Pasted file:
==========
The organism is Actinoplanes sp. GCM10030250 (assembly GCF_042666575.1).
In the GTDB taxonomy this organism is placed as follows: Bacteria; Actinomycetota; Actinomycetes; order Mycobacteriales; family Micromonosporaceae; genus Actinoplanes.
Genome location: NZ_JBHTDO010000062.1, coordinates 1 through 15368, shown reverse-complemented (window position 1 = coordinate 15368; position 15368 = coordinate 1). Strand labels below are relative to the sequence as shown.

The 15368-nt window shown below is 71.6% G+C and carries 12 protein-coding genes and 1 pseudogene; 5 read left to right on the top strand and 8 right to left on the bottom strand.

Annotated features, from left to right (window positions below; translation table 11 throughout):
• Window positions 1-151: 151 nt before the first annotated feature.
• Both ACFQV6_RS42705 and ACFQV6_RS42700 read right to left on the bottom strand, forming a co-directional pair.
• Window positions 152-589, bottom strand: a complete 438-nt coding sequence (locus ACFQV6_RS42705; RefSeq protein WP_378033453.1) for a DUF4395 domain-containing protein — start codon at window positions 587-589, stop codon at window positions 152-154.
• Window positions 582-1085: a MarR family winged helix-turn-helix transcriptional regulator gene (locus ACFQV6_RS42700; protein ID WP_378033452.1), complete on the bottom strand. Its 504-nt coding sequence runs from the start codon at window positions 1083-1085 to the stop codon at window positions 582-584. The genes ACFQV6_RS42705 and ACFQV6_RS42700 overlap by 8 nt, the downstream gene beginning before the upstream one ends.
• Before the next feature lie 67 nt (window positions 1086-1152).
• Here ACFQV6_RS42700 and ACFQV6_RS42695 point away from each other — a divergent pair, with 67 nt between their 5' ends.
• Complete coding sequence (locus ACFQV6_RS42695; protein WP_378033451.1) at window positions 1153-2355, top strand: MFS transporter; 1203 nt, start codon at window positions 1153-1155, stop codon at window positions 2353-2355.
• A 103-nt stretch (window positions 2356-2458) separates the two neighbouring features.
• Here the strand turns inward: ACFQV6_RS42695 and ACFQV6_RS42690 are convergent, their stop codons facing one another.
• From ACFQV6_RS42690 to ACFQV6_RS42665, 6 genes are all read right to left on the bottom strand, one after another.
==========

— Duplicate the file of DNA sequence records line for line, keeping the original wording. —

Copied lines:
The organism is Actinoplanes sp. GCM10030250 (assembly GCF_042666575.1).
In the GTDB taxonomy this organism is placed as follows: Bacteria; Actinomycetota; Actinomycetes; order Mycobacteriales; family Micromonosporaceae; genus Actinoplanes.
Genome location: NZ_JBHTDO010000062.1, coordinates 1 through 15368, shown reverse-complemented (window position 1 = coordinate 15368; position 15368 = coordinate 1). Strand labels below are relative to the sequence as shown.

The 15368-nt window shown below is 71.6% G+C and carries 12 protein-coding genes and 1 pseudogene; 5 read left to right on the top strand and 8 right to left on the bottom strand.

Annotated features, from left to right (window positions below; translation table 11 throughout):
• Window positions 1-151: 151 nt before the first annotated feature.
• Both ACFQV6_RS42705 and ACFQV6_RS42700 read right to left on the bottom strand, forming a co-directional pair.
• Window positions 152-589, bottom strand: a complete 438-nt coding sequence (locus ACFQV6_RS42705; RefSeq protein WP_378033453.1) for a DUF4395 domain-containing protein — start codon at window positions 587-589, stop codon at window positions 152-154.
• Window positions 582-1085: a MarR family winged helix-turn-helix transcriptional regulator gene (locus ACFQV6_RS42700; protein ID WP_378033452.1), complete on the bottom strand. Its 504-nt coding sequence runs from the start codon at window positions 1083-1085 to the stop codon at window positions 582-584. The genes ACFQV6_RS42705 and ACFQV6_RS42700 overlap by 8 nt, the downstream gene beginning before the upstream one ends.
• Before the next feature lie 67 nt (window positions 1086-1152).
• Here ACFQV6_RS42700 and ACFQV6_RS42695 point away from each other — a divergent pair, with 67 nt between their 5' ends.
• Complete coding sequence (locus ACFQV6_RS42695; protein WP_378033451.1) at window positions 1153-2355, top strand: MFS transporter; 1203 nt, start codon at window positions 1153-1155, stop codon at window positions 2353-2355.
• A 103-nt stretch (window positions 2356-2458) separates the two neighbouring features.
• Here the strand turns inward: ACFQV6_RS42695 and ACFQV6_RS42690 are convergent, their stop codons facing one another.
• From ACFQV6_RS42690 to ACFQV6_RS42665, 6 genes are all read right to left on the bottom strand, one after another.